Algorithms don’t confer psychic powers. They do not allow us to see into the future, but they do make facts and connections visible. Predictive analytics are task-specific prediction systems that do not aim at providing the big picture, but rather the known unknowns. The focus is on short-term or real-time forecasts, for example for weather, traffic conditions or epidemics. Known risks become more predictable, and new risk factors can be discovered earlier. With better forecasting technology, the radius in which we can safely move is widening.
First of all, the new prediction technology automates the work of experts. Prediction systems will be used for everything from financial and travel advice to nutrition and couple advice. This makes professional advice more cost-effective and available to the mass market. Smart assistants will create individual evidence-based predictions and provide recommendations for appropriate training, diet or prevention programmes. This means that even people who previously could not afford a personal consultation can consult top virtual experts at any time – in case of doubt, several at the same time. In addition, experts also receive qualified support.
Forecasting tools will also become increasingly popular in everyday life if they simplify life. Is the shopping list complete? The doctor’s appointment arranged? The laundry washed? And when do the children have to be picked up tomorrow? Such organisational questions – which clog up the brain, as it were – are called ‘mental load’. So-called ‘smart assistants’ such as Alexa or Siri could one day take over this mental load from household and family management – just as washing machines, vacuum cleaning robots and ready-made meals helped to reduce the amount of household chores.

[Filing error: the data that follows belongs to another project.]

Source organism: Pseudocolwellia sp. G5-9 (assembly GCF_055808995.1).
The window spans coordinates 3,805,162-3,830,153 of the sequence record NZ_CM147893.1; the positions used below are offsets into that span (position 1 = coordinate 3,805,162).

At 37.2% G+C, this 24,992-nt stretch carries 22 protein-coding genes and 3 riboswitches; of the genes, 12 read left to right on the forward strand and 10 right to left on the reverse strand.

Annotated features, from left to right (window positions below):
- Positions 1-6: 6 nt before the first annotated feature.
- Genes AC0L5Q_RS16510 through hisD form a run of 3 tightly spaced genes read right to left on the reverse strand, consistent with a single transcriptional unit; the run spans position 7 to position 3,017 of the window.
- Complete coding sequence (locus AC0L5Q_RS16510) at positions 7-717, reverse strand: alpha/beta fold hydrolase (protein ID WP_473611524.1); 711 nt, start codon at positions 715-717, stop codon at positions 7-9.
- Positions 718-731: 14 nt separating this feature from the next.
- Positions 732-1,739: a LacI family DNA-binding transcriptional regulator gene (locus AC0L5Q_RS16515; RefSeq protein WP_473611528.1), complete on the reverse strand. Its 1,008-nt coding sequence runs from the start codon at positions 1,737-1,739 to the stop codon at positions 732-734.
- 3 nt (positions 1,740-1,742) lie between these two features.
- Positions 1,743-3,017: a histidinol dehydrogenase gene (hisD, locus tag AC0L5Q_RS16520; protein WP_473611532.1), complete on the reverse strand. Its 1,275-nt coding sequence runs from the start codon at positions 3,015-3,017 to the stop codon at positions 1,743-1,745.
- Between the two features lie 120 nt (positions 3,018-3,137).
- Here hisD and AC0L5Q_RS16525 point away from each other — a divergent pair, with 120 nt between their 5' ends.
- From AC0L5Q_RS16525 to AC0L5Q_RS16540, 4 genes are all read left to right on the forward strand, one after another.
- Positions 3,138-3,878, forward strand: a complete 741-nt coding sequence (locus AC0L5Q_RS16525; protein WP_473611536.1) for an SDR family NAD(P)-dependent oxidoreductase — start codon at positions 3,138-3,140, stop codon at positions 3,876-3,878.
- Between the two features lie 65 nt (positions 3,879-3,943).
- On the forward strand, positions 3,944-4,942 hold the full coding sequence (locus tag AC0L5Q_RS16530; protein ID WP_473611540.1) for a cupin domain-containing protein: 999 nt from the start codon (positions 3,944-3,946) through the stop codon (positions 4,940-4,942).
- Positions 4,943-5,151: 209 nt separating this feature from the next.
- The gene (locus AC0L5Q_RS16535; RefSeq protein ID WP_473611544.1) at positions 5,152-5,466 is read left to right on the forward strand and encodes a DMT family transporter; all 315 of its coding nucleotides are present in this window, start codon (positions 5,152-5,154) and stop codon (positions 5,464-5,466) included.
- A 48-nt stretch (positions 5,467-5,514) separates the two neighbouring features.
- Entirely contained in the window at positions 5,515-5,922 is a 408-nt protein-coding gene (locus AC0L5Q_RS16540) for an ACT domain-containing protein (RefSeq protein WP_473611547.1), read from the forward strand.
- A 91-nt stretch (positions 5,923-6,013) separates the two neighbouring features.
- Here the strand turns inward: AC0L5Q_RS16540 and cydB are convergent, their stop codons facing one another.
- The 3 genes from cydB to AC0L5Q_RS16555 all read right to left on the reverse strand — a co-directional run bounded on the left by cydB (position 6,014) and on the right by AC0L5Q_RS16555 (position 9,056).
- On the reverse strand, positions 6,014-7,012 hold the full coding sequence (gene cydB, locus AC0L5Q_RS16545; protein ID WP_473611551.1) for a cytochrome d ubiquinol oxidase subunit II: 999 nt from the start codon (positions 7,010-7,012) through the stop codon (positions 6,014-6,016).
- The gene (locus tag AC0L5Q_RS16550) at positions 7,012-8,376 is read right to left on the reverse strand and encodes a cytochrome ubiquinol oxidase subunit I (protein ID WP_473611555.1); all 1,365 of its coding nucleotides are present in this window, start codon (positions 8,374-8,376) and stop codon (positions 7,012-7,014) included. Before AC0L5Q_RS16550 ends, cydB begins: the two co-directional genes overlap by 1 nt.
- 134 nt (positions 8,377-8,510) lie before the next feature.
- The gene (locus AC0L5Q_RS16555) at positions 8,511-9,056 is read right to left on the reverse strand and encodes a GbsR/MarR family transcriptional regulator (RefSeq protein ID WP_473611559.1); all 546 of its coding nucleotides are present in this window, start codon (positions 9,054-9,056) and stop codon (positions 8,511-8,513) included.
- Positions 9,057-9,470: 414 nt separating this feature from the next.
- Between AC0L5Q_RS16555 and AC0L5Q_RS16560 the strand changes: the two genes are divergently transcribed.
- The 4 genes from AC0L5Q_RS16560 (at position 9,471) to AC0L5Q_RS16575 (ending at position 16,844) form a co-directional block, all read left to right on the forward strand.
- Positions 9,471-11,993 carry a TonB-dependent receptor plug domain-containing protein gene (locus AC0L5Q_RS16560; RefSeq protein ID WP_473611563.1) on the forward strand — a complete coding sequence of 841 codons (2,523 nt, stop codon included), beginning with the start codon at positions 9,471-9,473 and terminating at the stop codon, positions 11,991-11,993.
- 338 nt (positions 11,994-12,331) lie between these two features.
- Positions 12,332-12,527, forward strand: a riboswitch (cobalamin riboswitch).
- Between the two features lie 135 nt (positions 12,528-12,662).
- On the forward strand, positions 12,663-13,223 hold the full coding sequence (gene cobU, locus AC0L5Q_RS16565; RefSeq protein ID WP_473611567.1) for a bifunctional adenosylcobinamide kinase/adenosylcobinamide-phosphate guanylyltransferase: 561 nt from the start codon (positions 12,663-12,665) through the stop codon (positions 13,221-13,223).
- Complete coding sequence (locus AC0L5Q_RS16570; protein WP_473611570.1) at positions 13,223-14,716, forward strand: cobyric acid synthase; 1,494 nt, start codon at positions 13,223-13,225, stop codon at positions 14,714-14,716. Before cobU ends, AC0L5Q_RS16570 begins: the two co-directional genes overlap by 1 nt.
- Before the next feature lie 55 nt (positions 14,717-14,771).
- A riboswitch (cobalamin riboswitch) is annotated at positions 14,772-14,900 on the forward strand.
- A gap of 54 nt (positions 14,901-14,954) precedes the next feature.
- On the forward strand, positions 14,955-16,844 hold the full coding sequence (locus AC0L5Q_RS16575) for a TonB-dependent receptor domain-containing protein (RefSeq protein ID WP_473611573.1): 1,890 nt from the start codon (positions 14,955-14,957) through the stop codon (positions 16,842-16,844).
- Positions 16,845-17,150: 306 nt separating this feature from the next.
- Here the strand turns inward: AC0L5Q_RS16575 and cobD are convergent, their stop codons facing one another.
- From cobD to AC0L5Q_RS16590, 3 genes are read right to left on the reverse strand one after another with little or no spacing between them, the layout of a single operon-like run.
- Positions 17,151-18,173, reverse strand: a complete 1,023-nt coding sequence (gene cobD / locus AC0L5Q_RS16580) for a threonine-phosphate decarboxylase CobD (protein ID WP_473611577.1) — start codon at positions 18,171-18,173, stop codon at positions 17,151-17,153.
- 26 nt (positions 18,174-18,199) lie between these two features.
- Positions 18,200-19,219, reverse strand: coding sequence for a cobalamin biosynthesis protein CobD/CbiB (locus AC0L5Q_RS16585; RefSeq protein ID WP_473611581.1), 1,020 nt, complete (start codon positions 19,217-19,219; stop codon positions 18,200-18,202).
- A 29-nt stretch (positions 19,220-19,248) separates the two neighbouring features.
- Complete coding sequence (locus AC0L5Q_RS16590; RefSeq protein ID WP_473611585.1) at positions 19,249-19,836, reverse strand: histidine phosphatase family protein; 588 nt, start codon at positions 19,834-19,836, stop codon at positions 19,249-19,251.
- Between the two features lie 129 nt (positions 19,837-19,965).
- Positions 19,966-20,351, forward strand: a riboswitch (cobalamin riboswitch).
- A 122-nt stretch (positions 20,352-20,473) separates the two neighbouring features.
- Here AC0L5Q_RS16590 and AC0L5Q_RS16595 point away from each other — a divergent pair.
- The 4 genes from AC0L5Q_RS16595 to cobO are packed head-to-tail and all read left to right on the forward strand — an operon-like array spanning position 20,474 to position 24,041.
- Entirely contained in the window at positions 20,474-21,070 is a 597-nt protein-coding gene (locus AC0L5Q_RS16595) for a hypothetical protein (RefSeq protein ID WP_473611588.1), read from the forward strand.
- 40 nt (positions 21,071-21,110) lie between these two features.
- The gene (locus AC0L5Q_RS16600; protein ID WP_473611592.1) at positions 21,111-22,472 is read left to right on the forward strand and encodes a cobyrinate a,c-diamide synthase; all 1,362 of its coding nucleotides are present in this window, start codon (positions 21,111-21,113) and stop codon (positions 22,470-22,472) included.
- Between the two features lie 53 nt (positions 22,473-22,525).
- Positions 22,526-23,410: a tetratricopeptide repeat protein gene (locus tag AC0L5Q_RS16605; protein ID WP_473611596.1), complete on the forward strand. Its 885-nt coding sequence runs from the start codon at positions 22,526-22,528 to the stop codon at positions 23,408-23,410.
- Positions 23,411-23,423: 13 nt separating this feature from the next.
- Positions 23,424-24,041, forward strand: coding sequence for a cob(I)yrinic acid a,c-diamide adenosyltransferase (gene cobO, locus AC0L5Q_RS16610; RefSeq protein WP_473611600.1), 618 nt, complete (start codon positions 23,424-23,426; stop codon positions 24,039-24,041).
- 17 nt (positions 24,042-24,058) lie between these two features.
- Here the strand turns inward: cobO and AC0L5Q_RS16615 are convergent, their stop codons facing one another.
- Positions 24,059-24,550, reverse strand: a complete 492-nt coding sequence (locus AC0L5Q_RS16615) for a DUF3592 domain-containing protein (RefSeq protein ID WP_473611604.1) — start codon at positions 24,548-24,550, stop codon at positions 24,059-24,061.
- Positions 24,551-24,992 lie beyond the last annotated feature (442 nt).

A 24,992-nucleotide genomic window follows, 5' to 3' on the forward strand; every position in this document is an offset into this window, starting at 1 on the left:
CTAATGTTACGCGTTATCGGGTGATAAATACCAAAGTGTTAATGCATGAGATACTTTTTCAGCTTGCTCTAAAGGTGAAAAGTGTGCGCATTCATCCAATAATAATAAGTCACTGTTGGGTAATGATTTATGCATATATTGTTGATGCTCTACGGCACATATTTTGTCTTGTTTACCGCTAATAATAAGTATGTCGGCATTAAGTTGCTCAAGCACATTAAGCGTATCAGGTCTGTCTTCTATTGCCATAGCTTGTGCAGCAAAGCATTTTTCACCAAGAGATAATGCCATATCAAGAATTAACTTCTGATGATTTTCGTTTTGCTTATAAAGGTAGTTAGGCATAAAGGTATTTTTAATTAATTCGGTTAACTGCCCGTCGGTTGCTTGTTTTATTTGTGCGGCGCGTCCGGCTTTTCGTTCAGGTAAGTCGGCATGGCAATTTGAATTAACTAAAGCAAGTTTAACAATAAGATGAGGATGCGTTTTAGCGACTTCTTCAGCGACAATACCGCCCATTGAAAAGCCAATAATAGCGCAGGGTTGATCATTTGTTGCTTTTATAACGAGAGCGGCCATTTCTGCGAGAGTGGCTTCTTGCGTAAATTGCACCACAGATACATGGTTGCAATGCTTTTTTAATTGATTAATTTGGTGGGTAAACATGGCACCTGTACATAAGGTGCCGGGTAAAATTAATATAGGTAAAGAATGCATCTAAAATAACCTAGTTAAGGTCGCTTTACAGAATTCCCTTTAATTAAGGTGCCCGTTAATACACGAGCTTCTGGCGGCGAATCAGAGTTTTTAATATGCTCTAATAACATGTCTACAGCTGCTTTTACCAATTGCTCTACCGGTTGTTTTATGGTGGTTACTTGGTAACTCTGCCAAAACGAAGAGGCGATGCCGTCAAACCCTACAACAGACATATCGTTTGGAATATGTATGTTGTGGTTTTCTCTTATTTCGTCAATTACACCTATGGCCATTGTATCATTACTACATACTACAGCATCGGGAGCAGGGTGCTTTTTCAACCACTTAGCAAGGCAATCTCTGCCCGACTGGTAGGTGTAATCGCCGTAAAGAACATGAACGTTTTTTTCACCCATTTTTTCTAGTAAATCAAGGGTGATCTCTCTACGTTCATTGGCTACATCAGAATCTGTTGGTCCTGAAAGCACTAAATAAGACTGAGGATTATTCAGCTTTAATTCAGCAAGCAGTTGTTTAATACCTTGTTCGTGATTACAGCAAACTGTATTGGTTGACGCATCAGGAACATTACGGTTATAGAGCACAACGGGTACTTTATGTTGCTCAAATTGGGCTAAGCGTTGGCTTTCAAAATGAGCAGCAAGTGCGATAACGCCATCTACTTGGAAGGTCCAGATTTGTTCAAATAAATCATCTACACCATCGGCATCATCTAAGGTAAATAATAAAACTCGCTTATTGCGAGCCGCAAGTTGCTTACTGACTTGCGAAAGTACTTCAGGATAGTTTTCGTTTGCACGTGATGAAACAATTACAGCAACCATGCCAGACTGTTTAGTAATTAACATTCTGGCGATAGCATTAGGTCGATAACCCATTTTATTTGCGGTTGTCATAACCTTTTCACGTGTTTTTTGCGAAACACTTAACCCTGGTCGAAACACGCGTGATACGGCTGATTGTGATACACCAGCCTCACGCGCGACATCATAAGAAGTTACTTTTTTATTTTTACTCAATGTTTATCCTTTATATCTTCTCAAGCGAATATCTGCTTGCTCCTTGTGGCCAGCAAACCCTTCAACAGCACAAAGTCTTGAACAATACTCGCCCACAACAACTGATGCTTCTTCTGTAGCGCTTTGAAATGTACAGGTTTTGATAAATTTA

Nobel Prize winner Daniel Kahnemann distinguishes between two types of thinking: the fast, instinctive and emotional ‘System 1’, and the slower and more rational ‘System 2’. The fast, emotional thinking of the former runs automatically. However, it tends to misjudge and make hasty decisions. The logical opinion forming process of the latter, on the other hand, must be consciously activated and is quickly utilised. Smart assistants could therefore take over its function: whenever things have to be thought through, different factors compared and alternatives examined, thinking could be delegated to the forecasting machines. Especially in environments with a lot of data (fraud detection, medical diagnoses, etc.), the machines are superior to humans. Soon, it will be inconceivable that we make important decisions without machine reinforcement.